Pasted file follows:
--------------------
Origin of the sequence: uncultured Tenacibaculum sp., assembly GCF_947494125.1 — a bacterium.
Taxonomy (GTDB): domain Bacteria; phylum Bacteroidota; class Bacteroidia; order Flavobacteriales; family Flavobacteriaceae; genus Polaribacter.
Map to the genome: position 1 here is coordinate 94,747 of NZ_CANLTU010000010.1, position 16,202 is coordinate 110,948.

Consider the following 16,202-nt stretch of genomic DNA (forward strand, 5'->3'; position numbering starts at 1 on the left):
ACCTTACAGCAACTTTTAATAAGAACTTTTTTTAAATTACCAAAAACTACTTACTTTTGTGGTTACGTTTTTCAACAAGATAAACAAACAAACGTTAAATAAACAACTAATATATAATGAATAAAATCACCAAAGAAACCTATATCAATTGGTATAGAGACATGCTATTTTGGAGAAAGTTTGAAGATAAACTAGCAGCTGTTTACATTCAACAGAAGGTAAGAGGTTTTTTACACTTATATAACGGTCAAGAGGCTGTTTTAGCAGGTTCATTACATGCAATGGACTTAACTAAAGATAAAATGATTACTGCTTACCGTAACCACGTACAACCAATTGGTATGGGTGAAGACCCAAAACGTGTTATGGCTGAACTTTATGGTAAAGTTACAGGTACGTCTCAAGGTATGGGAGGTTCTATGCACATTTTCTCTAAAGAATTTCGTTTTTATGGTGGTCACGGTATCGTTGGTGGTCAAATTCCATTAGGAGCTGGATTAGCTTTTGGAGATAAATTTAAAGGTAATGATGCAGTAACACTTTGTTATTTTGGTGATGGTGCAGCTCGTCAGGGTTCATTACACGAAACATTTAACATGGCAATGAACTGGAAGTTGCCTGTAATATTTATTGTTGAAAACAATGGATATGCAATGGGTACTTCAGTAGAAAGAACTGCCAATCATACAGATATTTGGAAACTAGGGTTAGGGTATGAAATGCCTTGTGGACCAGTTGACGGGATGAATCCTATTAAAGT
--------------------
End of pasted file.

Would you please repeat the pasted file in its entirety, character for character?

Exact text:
Origin of the sequence: uncultured Tenacibaculum sp., assembly GCF_947494125.1 — a bacterium.
Taxonomy (GTDB): domain Bacteria; phylum Bacteroidota; class Bacteroidia; order Flavobacteriales; family Flavobacteriaceae; genus Polaribacter.
Map to the genome: position 1 here is coordinate 94,747 of NZ_CANLTU010000010.1, position 16,202 is coordinate 110,948.

Consider the following 16,202-nt stretch of genomic DNA (forward strand, 5'->3'; position numbering starts at 1 on the left):
ACCTTACAGCAACTTTTAATAAGAACTTTTTTTAAATTACCAAAAACTACTTACTTTTGTGGTTACGTTTTTCAACAAGATAAACAAACAAACGTTAAATAAACAACTAATATATAATGAATAAAATCACCAAAGAAACCTATATCAATTGGTATAGAGACATGCTATTTTGGAGAAAGTTTGAAGATAAACTAGCAGCTGTTTACATTCAACAGAAGGTAAGAGGTTTTTTACACTTATATAACGGTCAAGAGGCTGTTTTAGCAGGTTCATTACATGCAATGGACTTAACTAAAGATAAAATGATTACTGCTTACCGTAACCACGTACAACCAATTGGTATGGGTGAAGACCCAAAACGTGTTATGGCTGAACTTTATGGTAAAGTTACAGGTACGTCTCAAGGTATGGGAGGTTCTATGCACATTTTCTCTAAAGAATTTCGTTTTTATGGTGGTCACGGTATCGTTGGTGGTCAAATTCCATTAGGAGCTGGATTAGCTTTTGGAGATAAATTTAAAGGTAATGATGCAGTAACACTTTGTTATTTTGGTGATGGTGCAGCTCGTCAGGGTTCATTACACGAAACATTTAACATGGCAATGAACTGGAAGTTGCCTGTAATATTTATTGTTGAAAACAATGGATATGCAATGGGTACTTCAGTAGAAAGAACTGCCAATCATACAGATATTTGGAAACTAGGGTTAGGGTATGAAATGCCTTGTGGACCAGTTGACGGGATGAATCCTATTAAAGT